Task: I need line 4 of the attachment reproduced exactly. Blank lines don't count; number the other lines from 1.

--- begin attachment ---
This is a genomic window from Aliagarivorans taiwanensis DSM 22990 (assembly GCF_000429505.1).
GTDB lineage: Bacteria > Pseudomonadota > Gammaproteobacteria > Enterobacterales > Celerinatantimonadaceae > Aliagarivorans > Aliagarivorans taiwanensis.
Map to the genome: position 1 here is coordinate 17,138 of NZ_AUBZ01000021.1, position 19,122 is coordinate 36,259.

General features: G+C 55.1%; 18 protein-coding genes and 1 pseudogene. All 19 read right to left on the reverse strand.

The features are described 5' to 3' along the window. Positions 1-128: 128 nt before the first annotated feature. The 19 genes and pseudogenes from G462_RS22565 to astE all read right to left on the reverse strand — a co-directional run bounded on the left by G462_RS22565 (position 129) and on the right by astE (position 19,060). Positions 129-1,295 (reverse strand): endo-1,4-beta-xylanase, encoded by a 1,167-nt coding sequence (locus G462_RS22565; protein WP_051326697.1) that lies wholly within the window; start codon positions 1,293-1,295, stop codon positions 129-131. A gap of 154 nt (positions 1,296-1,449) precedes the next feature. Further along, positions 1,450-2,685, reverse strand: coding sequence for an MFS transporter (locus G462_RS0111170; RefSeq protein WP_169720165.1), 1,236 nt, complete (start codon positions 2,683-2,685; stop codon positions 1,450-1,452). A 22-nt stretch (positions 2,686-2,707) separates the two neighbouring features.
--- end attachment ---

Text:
General features: G+C 55.1%; 18 protein-coding genes and 1 pseudogene. All 19 read right to left on the reverse strand.